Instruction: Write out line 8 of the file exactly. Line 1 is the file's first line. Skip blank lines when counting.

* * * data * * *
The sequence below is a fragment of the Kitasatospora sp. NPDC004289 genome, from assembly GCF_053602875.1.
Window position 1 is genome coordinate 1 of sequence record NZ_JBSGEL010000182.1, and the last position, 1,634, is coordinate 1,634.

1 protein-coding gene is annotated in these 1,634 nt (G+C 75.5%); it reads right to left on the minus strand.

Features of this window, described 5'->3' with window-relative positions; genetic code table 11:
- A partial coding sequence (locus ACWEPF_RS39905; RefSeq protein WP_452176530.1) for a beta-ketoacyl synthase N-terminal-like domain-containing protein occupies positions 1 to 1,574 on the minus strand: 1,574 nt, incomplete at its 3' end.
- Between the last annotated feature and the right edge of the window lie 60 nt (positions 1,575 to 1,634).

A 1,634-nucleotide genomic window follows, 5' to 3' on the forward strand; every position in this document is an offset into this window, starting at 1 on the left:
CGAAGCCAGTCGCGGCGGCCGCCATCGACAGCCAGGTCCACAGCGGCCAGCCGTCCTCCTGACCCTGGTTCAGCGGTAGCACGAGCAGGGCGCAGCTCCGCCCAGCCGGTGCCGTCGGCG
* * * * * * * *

CGAAGCCAGTCGCGGCGGCCGCCATCGACAGCCAGGTCCACAGCGGCCAGCCGTCCTCCTGACCCTGGTTCAGCGGTAGCACGAGCAGGGCGCAGCTCCGCCCAGCCGGTGCCGTCGGCG